notions", it only covers "fixed representations in a tangible medium" -
i.e. bits of text and images.

Second, the ecosystem aspects...

So, if I'm a supporter of LiveCode and I've already paid for a lifetime
license, why risk pulling apart potential revenue streams for the
company by attacking their GPL stance? Basically because I think it's a
mistake to put any kind of restriction (even freedom preserving
restrictions) on developers sharing code amongst one another. If
LiveCode want to make money from developers selling libraries or
extensions to one another then the way to do that is make sure their
marketplace is the best place to discover such libraries and take a cut.

I think it's a mistake to restrict developers sharing code in whatever
way they see fit because of this:
> we are close to releasing LiveCode 8 which we hope will be as transformative 
> for the LiveCode ecosystem as the explosion in VBX/OCX controls were to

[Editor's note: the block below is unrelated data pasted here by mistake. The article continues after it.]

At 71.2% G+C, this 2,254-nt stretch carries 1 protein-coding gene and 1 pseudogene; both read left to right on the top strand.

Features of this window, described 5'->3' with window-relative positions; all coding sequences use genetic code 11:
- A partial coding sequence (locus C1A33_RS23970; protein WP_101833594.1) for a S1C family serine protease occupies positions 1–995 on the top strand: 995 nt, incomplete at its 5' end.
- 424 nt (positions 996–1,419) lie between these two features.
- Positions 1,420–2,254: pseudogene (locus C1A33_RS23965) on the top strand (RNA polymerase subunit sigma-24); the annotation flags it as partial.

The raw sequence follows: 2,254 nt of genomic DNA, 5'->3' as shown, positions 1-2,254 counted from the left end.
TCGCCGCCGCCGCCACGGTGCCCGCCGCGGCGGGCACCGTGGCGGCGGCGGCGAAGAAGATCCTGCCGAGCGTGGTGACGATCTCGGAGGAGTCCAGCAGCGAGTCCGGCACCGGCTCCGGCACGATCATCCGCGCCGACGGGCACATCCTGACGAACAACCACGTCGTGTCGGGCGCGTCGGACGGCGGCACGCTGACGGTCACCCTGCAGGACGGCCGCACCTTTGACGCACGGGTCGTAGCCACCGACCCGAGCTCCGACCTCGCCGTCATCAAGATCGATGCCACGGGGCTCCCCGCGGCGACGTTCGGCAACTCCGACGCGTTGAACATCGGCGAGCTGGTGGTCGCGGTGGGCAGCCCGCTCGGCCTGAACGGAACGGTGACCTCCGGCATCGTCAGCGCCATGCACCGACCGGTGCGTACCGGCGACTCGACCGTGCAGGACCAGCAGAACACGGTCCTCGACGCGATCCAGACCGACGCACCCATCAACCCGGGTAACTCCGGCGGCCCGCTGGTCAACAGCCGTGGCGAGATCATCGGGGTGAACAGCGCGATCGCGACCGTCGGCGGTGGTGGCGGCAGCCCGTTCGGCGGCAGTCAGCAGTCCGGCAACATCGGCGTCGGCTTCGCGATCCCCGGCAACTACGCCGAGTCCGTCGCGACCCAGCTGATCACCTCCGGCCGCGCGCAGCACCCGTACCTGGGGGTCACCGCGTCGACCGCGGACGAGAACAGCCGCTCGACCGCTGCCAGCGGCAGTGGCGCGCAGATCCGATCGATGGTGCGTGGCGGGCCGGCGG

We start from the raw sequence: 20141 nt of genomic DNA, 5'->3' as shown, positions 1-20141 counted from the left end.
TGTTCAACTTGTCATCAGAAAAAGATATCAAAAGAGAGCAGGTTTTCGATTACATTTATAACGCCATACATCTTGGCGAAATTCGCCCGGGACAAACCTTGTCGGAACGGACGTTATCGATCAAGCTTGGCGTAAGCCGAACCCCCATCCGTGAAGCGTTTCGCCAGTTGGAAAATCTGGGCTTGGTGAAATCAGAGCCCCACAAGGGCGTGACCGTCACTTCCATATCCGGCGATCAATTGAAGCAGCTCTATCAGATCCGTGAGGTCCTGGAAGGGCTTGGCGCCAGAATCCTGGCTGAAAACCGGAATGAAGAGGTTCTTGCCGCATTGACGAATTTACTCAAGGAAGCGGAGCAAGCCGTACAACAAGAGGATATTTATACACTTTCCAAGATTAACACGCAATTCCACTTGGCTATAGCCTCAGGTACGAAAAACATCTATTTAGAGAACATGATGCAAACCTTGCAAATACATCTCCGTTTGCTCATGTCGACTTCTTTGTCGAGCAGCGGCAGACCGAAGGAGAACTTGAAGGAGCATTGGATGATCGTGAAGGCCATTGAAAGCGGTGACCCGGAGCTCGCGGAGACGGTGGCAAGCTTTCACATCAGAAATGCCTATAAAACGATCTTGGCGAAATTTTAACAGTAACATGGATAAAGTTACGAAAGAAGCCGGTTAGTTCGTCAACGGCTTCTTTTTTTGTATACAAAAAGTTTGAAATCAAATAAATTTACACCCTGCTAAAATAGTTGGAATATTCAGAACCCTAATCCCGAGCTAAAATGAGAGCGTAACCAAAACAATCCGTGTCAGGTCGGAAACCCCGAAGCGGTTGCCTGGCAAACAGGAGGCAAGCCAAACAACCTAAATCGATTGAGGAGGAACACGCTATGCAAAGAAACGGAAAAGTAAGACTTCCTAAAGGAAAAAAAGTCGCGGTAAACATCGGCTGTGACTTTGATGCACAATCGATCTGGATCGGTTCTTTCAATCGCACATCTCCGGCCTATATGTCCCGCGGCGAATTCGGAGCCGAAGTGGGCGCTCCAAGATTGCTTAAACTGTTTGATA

> the Visual Basic world.

The transition from hobbyist to professional often starts by making
something useful for yourself and deciding other people might want to
benefit from it too. If you share the ethos of the FSF then you might
release that under the GPL - but then it's useless for the commercial
developer population that actually pay for LiveCode. So what would be
better for the community is either sharing that under a very permissive
license (which is very public spirited but not everyone will see why
they should), or keeping it proprietary and selling it for a small
amount of money. Given the size of the LiveCode commercial ecosystem and
developer ecosystem in general, there is clearly not a huge business to
be made selling libraries and extensions to other developers (Monte
would no doubt attest to this). Most hobbyists creating libraries
probably couldn't easily justify the license cost given they have to
maintain their library and spend time on support once they start selling
it commercially. I believe it'd be better for the whole LiveCode
ecosystem (and probably a bit less hypocritical) if LiveCode officially
allowed community edition users to keep their own work proprietary when
not distributed in combination with the engine but also encouraged them
to follow their own model and dual license under GPL and commercial
terms so that everyone in the community can benefit.

That's my informed but certainly not definitive take. Certainly rather a
lot more than 2 cents worth, so thanks for reading if you got to the